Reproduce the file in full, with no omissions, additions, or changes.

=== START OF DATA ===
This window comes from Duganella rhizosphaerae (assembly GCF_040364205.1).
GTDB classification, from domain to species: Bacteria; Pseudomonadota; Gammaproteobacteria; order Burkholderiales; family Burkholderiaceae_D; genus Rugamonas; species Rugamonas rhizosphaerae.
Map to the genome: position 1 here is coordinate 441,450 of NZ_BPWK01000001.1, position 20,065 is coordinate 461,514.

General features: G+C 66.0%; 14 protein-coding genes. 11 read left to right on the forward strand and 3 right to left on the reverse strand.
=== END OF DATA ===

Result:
This window comes from Duganella rhizosphaerae (assembly GCF_040364205.1).
GTDB classification, from domain to species: Bacteria; Pseudomonadota; Gammaproteobacteria; order Burkholderiales; family Burkholderiaceae_D; genus Rugamonas; species Rugamonas rhizosphaerae.
Map to the genome: position 1 here is coordinate 441,450 of NZ_BPWK01000001.1, position 20,065 is coordinate 461,514.

General features: G+C 66.0%; 14 protein-coding genes. 11 read left to right on the forward strand and 3 right to left on the reverse strand.